Time-Warner plans price ‘re-structuring’
It’s a time-honored business practice: Create a product that people want — or, better yet, need. Get it into their hands on the cheap, and then jack up the price or renegotiate the terms. Such is the case with Time- Warner Cable and its high-speed internet service.
The meter started running in Greensboro on April 1, a bandwidth measuring system instigated by Time- Warner Cable which sets the stage for tiered pricing on its Greensboro customers in a pilot program that the company plans to impose nationwide as soon as is feasibly possible. Here’s how it works: Everything you see on your web browser needs to be downloaded from the internet, and each page or item carries a certain amount of memory. The yesweekly.com home page, for example, is about 50 kilobytes, or 50 K. An hour of music takes up about 1 gigabyte, or 1 billion KB. Movies and video use a lot more memory — one hour of HDTV uses about 8 gigabytes, and a feature-length movie could use as many as 20. The new pricing structure, the company says, is similar to existing cell-phone plans, whereby consumers pay for each minute of use. Packages of 5, 10, 20, 40 and 100 GB will be available, and just like with cell phones, overuse will carry a charge, $1 per GB. This could raise existing monthly rates to $100 or more for homes, and for businesses. The increase could be staggering — especially businesses like ours. Not only do our reporters spend an inordinate amount of time on the internet doing research and scouting stories, we use it to send photos and copy in from the field, to send ads to businesses for proofing, to watch breaking news live. We also use the series of tubes to send our paper to the printer at the Winston-Salem Journal, an operation that consumes about 300 to 500 megabytes (1,000 KB) information a week on top of everything else. Naturally, we have some quibbles with the proposal. For one, it reeks of the bait-and-switch hustle, which is an illegal form of consumer fraud. For another, the move does not jibe with Greensboro’s mandate to attract businesses and create sorely needed jobs. It also is a slap in the face to the city’s self-proclaimed status as a tech-central community. But we recognize that Time-Warner has an obligation to make money for its executives and shareholders, and that they, like just about everyone else, look to monetize the internet to a greater degree. And we see that the move is easily sidestepped. ComCast, Charter and Cox provide the same service but without the usage cap, for about $20 to $25, according to the consumer website dsl.theispguide.com. And there are dozens of DSL companies in the area that cost even less for monthly internet usage. So while those who don’t use their might see some sense in paying a reduced rate for less gigs, voracious consumers interested in saving money will head elsewhere for their access to YouTube and Facebook.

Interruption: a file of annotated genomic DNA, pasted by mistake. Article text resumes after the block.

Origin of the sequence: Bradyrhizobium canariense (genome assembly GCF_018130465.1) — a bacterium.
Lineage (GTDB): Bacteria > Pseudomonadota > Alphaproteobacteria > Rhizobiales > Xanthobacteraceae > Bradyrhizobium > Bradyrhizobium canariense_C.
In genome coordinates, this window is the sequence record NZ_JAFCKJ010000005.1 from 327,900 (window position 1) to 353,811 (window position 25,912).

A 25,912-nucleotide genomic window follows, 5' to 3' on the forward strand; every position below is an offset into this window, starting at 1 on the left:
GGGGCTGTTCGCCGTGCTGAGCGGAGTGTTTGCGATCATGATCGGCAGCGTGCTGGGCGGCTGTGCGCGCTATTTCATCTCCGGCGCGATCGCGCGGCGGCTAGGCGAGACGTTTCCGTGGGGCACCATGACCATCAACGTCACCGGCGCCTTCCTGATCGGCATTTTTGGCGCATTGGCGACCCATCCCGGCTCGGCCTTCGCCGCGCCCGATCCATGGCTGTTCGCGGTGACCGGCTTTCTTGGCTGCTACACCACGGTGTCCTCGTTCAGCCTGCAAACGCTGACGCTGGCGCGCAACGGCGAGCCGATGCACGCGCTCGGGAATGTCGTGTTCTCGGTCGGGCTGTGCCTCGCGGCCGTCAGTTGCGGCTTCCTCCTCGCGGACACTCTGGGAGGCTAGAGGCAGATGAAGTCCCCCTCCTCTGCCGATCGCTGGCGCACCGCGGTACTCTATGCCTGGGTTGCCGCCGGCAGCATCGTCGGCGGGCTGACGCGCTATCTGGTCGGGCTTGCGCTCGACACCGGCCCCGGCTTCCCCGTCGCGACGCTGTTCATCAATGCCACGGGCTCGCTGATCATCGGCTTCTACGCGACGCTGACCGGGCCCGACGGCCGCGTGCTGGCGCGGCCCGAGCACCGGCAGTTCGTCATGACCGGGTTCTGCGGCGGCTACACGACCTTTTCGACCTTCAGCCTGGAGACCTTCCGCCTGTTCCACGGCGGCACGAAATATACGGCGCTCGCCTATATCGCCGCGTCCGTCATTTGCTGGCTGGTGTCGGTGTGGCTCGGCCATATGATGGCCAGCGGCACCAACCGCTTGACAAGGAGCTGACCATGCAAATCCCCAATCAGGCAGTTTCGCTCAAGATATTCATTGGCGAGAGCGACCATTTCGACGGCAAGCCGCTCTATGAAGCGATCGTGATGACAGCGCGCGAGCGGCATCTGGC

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[T]he move does not jibe with Greensboro’s mandate to attract businesses and create jobs.